I’m currently participating in Blogging 201, a free online “class” run by WordPress (the company that hosts this blog), that offers daily tasks for bloggers to complete that hopefully will improve their writing or drive more readers to their site. Yesterday’s assignment was to delve into your web site’s stats and see which posts are the most popular. Once that’s been determined, you can think about developing more content that your audience would enjoy.
The most popular post on my blog leads the pack by a mile. It’s from relatively early in this blog’s history and it’s ranked highly in Google’s search results…for beards. The post is Fear the Beard: The Missing Manual for the Manliest Facial Hair. I wrote the post in 2012 when I was experimenting with a full beard for the first time in my life and discussed the various stages of beardedness that I went through to achieve a fully follicle’d face. It averages 4-7 views per day from complete strangers with questions about beards, especially those who Googled “beard growth stages” or some variation on that theme. I’m sure this post will only help my ranking as the search engine king of beards.
So in the spirit of Blogging 201, who am I to deny the public what they’re asking for? Let’s talk some more about beards!
As I recover from chemotherapy and regain my humanity, it’s been interesting to watch my hair return. Chemotherapy seemed to induce a reverse puberty in terms of body hair, as places like my arm pits suffered greater and more complete hair-loss than my head did. When I see pictures of myself shirtless from any time before chemo, I wonder who that great ape is with the hairy chest and why he has my nose. The regrowth of my eyebrows in the past few weeks has been particularly cheering to me, as that was the only change that I actively disliked. It’s quite a relief to no longer look like a deranged psychopath when I’m smiling—or at least a deranged psychopath without eyebrows.
But back to my beard. That’s really why you came, isn’t it? In an act of protest and laziness, I let my beard grow out shortly after I began chemo, so my facial hair was my first tipoff that chemotherapeutic autumn had begun and leaves were beginning to fall. I still remember being at the bathroom sink and scratching an itch on my cheek. When I looked down, I saw that tons of small red hairs (I’m a secret ginger beard!) had been sprinkled into the sink. When I looked up into the mirror, my reflection showed a patch of beard on my cheek that was much less full than it had been a moment earlier. When these beard hairs started falling out more ferociously, I decided to ditch the beard and ultimately the remaining hair on top of my head as well.
As I mentioned here and in my previous post about beards, laziness is often a huge motivating factor in letting my beard grow out. I don’t mind the act of shaving when I’m doing it, but I sometimes lack the willpower to start the process, especially early on a weekday morning before work. One of the joys of working from home and basically being perpetually stuck to my couch was that I didn’t get out much and really didn’t need to worry about being clean-shaven. (Sorry, Theresa.) That said, I soon noticed that some areas of my face were clean-shaven, without my taking a razor to them. The goatee area—under my nose, around my mouth and across my chin—were rendered completely hairless by the chemotherapy!
It was actually pretty wonderful.
With my diminished beard production and a lack of scratchy mustache, I could (and did) go a month without shaving my face and not even look that unkempt. I could blow my nose without tissue particles getting stuck to the tiny hairs on my prickly face. My once permanently shadowed upper lip had become the smooth upper lip of a first grader. It was a closer shave than even the most expensive razor or skilled barber could provide. I reveled in it.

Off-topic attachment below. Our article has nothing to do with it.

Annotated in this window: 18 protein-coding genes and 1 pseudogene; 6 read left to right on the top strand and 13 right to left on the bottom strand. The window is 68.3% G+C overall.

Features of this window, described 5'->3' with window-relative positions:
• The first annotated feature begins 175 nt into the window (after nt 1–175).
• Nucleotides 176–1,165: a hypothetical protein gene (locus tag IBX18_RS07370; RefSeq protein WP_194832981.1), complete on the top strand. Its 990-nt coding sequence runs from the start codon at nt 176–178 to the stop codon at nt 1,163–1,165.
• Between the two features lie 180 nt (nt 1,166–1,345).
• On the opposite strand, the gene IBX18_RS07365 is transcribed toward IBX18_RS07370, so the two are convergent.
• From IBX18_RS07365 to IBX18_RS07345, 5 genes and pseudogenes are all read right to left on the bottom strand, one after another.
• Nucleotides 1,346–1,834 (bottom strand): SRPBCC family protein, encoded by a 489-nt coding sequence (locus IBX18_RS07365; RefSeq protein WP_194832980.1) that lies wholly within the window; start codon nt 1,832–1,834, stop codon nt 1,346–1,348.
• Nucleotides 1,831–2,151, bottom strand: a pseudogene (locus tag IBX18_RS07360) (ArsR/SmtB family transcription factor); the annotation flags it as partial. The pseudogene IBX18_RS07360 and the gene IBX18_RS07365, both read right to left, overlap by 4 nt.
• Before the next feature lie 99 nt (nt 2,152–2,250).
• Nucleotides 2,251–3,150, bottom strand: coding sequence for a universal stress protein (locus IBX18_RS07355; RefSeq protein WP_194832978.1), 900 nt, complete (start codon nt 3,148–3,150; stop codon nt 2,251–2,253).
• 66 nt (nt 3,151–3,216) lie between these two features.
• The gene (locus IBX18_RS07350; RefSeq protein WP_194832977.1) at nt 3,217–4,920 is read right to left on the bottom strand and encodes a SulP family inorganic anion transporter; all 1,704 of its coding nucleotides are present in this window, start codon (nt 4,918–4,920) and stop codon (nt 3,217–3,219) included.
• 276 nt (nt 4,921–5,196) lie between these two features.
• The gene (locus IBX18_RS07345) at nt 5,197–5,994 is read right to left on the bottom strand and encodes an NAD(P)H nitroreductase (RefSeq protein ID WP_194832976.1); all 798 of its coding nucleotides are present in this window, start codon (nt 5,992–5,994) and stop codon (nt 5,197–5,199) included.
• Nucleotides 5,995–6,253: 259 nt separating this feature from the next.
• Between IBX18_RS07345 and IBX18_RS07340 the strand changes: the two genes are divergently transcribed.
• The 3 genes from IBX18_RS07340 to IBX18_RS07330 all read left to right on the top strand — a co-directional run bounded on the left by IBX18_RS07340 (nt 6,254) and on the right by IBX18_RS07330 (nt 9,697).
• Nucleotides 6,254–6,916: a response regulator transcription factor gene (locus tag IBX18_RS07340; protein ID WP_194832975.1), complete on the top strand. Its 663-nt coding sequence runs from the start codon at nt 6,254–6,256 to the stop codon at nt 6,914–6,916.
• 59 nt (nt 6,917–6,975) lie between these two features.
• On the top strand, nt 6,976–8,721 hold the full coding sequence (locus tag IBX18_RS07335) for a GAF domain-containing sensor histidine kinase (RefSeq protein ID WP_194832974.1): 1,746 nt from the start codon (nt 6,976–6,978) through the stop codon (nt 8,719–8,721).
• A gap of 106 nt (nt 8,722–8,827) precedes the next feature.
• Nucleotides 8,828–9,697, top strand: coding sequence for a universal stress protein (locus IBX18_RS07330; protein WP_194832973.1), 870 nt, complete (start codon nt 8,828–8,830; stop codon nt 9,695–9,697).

But a funny thing happened on the way to being cancer-free. Puberty set in for the second time in my life and all the hair slowly started filling in again. I’m once again the proud owner of two eyebrows, up from zero, and my chest is slowly filling back in as well. (Except where they taped a bandage around my port every two weeks for chemo. I’m not sure that hair will ever grow back…)
As for my upper lip, the regrowth looked exactly like what I experienced the first time it had grown in. When we were younger, my brothers and I coined the term Bad 8th Grade Moustache™ to refer to the curtains of wispy facial hair that first grew at the edges of a 13-year-old’s mouth and slowly enveloped the upper lip until there is an off-putting ghost of a mustache hanging above the pre-teen’s mouth. For the second time in my life, I had a bad 8th grade mustache.
On the few occasions that I have grown a full beard, I’ve been rather proud of how full it is in all its reddish glory, but I’ve never been overly impressed with my follicles’ attempts at a mustache. It’s technically there, but your eyes and brain fill in a lot of the missing details it is lacking to truly qualify as a full-on ‘stache.
But now it’s a whole different ballgame. Second puberty has been inordinately kind to me. I am no longer able to shave my upper lip to the clean levels that I could before—even after shaving it remains somewhat darkened by the spectre of the hair that was there. It also grows back ridiculously fast by my face’s standards. If I shave on a Tuesday, I now need to shave again by Thursday. I was a once-a-week kind of guy before chemo, but I guess now I’m a man.
Well, you did it. You read through a second blog post devoted entirely to my beard. Google and my blog statistics thank you. Be sure you subscribe so you can stay tuned for future updates when I start to go gray or decide that my newfound mustache superpowers would make a handlebar mustache a realistic possibility.